Perhaps it was being seven years old and sitting at the kitchen table in Dover, NJ, being made to spell my list forwards and backwards that led me to a fascination with words. Or, as a lonely child making up dramatic scenarios with diverse characters, languages and voices. An avid reader, the library was my safe haven. Putting stories on paper seldom occurred to me. By high school, I struggled at the notion. My high school science teacher pushed me into writing a horrible, 19th century valedictory that I could now produce more true to the era.
At Occidental College, my first Blue Book was barely a page and a half. Writing books or being an archaeologist were beyond me I thought; remembering Jane Addams’ TWENTY YEARS AT HULL HOUSE and reading Steinbeck, I turned to social work at San Francisco settlement houses. It was a challenging career working with girls’ street gangs and developing services for unwed parents. A spirit of innovation prevailed in that setting. Later years in residential treatment and Child Protective Services meant gathering material that I choose not to write.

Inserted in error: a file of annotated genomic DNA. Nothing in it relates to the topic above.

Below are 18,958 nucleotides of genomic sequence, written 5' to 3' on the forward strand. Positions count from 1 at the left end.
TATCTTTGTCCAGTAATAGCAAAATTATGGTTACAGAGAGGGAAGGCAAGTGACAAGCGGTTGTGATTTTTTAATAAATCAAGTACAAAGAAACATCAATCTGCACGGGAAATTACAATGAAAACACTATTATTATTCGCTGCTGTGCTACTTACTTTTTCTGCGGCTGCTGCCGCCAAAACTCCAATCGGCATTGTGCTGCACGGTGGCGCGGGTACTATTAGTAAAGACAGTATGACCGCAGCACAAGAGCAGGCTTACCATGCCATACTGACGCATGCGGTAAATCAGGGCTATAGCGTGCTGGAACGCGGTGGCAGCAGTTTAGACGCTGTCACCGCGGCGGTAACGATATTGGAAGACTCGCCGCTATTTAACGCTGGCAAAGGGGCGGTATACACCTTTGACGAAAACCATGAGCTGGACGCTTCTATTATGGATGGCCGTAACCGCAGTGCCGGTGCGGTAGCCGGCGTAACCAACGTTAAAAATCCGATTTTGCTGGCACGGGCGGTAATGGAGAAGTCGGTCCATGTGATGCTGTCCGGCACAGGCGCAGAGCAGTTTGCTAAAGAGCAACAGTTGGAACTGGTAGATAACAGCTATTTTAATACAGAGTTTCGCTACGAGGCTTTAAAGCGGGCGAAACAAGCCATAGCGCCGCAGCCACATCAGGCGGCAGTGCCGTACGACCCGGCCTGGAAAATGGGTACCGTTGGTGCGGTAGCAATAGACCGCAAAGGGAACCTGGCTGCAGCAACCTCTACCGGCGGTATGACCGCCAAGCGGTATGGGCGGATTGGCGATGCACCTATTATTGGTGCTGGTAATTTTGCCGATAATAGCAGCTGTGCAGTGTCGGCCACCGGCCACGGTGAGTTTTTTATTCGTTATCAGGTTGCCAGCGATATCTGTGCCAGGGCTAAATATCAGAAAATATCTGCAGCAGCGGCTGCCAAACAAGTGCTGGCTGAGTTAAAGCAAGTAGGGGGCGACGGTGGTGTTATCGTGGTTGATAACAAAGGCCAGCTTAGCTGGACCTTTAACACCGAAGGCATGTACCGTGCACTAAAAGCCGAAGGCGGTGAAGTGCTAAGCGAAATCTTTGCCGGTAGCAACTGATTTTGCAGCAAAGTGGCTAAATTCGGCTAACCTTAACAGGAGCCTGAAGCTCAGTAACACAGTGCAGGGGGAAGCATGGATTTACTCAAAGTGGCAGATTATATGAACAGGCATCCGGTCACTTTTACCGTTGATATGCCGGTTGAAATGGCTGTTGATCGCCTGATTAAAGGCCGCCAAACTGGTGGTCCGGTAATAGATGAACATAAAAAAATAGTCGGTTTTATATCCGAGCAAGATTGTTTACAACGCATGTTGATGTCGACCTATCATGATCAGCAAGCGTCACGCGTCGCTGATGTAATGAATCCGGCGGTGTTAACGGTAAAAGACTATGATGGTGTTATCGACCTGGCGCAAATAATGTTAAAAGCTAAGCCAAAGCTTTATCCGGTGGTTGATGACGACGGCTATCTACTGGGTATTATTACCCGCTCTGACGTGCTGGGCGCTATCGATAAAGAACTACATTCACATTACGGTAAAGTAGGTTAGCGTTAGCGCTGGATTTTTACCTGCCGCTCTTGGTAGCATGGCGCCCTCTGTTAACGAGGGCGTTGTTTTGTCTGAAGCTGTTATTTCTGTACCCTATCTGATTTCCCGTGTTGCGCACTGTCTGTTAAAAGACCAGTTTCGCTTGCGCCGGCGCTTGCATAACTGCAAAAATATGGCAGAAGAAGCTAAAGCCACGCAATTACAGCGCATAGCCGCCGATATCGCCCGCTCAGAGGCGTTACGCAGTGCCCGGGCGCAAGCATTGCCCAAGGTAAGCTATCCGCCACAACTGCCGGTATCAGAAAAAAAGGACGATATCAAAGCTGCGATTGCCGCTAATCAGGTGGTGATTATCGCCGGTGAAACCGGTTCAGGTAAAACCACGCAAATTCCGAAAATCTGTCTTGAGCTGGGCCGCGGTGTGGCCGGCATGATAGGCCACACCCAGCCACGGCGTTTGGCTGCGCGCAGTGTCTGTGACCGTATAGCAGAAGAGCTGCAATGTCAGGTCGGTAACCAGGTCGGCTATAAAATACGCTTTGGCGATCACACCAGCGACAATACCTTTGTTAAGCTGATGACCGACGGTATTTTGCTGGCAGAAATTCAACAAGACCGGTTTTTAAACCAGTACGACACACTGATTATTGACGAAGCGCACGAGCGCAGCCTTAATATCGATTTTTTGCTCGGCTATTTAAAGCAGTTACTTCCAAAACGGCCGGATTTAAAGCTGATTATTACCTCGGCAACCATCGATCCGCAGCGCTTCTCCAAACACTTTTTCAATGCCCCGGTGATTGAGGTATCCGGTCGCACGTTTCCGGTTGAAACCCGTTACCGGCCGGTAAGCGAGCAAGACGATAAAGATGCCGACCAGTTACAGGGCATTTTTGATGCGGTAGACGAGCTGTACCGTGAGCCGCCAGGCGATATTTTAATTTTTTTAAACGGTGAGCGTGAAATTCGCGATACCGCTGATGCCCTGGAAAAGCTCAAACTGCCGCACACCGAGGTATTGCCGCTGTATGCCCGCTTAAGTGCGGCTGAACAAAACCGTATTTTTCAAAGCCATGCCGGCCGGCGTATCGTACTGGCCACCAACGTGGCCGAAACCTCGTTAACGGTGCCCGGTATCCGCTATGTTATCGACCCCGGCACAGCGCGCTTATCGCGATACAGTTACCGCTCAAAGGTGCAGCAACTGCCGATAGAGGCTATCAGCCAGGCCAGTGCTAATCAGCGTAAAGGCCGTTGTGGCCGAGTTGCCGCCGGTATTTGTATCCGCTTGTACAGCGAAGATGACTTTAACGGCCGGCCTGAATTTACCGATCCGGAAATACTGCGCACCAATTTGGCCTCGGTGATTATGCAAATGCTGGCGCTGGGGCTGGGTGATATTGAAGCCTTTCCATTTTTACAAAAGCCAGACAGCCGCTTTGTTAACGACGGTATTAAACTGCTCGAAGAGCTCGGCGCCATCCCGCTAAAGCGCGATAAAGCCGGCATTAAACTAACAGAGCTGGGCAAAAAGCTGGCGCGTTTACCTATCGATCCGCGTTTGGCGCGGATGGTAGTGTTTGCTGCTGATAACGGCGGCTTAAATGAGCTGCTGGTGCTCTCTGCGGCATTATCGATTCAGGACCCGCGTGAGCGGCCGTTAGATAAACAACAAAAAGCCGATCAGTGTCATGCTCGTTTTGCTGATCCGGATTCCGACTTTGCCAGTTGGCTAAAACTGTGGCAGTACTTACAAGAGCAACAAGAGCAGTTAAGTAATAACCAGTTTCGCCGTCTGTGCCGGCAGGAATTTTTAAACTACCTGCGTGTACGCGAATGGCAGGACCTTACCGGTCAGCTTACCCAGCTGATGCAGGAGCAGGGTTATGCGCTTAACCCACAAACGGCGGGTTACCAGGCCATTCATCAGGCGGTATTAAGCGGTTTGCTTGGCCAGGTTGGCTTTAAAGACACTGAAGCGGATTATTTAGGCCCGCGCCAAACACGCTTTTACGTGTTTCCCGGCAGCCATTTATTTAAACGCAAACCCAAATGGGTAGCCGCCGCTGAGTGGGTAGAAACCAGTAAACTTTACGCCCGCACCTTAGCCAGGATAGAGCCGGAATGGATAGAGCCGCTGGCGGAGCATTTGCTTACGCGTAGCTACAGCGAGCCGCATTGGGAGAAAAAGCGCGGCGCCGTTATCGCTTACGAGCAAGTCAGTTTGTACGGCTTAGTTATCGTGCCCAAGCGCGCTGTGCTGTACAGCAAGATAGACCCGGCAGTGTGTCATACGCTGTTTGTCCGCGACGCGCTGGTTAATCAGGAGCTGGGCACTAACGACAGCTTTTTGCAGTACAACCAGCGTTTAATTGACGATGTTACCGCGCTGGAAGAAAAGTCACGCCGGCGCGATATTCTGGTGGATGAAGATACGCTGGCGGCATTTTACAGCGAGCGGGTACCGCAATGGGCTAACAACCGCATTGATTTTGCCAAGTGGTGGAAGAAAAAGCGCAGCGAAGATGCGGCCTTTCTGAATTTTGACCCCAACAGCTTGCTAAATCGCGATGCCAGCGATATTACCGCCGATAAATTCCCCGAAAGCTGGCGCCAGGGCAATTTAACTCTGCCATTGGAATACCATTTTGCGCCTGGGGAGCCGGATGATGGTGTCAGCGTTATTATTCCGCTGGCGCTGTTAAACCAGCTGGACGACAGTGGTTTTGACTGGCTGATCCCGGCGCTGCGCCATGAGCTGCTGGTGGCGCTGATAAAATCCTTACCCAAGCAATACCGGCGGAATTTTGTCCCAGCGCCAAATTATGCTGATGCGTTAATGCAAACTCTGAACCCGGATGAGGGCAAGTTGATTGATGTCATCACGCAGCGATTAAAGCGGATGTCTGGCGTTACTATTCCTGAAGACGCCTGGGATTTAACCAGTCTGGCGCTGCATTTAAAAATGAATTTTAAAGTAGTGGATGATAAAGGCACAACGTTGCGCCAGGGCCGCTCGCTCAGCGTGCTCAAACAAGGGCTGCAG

Short stories and poems came to me in my forties; pieces I could do midst a strenuous career, active family life and other creative endeavors. My husband was from New Mexico and I’d already traveled extensively in the Southwest as we continued to do with our children. Walking in Chaco Canyon at 4:00 am led to poems as did the crossing at Lee’s Ferry, wandering in the Garden of the Gods,and crossing the Continental Divide. A quiet meadow near Silver Creek in the Sierra offered meditation and inspiration. In fact, that setting is now the basis of a contemporary novella. Nature nurtures my creativity and energy as little else does.
My first attempts at novels sit in the closet. THE HUACHUCA TRILOGY is the result of long years of refining my craft, persisting in the face of rejection, and receiving faith and encouragement from my family, friends and supportive writers. I have more stories to write.